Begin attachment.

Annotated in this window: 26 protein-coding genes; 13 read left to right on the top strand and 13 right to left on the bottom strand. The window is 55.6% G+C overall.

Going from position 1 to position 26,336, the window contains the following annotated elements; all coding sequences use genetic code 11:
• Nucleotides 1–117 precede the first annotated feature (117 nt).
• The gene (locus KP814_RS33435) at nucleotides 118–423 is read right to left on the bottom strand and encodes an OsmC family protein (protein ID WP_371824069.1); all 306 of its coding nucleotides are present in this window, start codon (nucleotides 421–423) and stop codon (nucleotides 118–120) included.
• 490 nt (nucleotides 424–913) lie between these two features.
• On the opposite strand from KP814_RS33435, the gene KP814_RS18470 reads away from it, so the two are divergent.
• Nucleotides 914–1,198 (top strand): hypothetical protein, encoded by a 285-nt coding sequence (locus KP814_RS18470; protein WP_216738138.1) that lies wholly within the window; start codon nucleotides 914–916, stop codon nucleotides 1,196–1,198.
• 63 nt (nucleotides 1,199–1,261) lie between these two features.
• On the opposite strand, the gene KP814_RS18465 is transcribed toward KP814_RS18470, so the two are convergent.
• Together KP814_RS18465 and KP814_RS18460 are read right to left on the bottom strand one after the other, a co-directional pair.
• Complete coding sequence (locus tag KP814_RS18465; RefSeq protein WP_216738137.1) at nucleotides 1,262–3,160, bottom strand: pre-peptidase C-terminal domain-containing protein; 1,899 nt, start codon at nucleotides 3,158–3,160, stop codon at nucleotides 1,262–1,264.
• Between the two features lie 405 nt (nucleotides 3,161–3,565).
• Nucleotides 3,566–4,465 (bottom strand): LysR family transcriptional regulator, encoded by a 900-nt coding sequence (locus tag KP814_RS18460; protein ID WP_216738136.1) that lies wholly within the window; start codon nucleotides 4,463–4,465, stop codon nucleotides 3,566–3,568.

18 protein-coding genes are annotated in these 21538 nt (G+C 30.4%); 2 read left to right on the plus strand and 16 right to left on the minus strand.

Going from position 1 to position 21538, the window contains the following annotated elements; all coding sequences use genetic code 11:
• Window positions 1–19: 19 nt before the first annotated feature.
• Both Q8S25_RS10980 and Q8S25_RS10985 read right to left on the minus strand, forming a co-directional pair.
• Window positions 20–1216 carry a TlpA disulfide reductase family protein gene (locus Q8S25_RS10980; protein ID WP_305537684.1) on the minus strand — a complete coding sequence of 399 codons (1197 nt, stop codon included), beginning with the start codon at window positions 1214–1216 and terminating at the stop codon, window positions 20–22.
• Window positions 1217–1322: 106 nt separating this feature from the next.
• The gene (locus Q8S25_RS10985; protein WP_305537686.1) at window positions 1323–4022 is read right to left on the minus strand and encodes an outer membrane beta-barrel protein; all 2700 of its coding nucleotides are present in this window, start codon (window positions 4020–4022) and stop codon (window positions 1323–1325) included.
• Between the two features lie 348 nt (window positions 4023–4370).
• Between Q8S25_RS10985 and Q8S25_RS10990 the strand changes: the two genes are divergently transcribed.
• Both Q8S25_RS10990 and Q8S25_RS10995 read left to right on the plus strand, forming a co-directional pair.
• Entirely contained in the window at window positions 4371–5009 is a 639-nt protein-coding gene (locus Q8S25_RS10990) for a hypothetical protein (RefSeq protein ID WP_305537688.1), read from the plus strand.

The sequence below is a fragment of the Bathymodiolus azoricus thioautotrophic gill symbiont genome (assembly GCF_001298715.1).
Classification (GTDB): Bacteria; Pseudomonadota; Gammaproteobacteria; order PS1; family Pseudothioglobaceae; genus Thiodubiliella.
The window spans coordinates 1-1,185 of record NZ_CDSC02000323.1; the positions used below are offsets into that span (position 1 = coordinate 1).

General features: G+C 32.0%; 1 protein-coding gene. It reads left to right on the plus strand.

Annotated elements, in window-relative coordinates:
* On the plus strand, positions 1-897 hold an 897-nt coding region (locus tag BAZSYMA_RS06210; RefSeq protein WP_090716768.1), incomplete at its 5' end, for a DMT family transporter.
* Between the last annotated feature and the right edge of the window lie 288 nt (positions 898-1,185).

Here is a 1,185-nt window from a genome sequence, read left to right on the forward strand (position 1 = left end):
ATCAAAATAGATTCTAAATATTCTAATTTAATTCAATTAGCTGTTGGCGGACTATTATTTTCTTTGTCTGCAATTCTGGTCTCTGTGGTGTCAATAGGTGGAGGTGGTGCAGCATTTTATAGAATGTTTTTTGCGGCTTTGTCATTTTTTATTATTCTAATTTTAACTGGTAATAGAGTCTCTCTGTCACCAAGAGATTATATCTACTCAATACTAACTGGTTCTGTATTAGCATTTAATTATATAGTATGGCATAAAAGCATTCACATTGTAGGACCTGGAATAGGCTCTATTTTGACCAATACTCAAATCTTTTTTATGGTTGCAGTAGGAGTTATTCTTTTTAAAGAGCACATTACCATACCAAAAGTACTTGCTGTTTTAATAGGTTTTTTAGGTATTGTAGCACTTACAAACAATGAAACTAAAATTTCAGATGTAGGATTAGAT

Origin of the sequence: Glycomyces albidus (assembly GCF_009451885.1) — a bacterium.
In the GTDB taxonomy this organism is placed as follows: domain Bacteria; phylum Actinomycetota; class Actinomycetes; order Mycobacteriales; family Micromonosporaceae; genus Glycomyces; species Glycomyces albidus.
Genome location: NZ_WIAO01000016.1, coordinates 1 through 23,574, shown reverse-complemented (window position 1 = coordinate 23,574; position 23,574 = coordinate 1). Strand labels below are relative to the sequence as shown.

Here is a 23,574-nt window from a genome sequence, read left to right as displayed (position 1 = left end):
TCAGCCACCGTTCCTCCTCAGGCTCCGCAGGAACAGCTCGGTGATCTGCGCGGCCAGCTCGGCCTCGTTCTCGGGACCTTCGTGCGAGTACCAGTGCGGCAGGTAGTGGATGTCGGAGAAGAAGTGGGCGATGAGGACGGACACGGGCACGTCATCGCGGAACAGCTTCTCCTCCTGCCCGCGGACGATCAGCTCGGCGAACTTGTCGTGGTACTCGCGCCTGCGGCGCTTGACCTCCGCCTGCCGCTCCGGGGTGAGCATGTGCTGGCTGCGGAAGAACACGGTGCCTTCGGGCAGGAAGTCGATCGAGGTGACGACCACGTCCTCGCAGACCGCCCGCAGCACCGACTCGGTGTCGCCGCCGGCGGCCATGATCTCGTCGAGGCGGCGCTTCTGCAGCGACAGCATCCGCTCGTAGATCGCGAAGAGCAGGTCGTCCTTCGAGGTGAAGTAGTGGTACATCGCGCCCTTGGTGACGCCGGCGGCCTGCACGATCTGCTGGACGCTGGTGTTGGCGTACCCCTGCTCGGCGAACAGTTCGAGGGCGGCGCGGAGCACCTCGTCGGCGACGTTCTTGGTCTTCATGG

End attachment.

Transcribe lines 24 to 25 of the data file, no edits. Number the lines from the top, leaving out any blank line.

• Entirely contained in the window at window positions 4371–5009 is a 639-nt protein-coding gene (locus Q8S25_RS10990) for a hypothetical protein (RefSeq protein ID WP_305537688.1), read from the plus strand.

The sequence below is a fragment of the Bathymodiolus azoricus thioautotrophic gill symbiont genome (assembly GCF_001298715.1).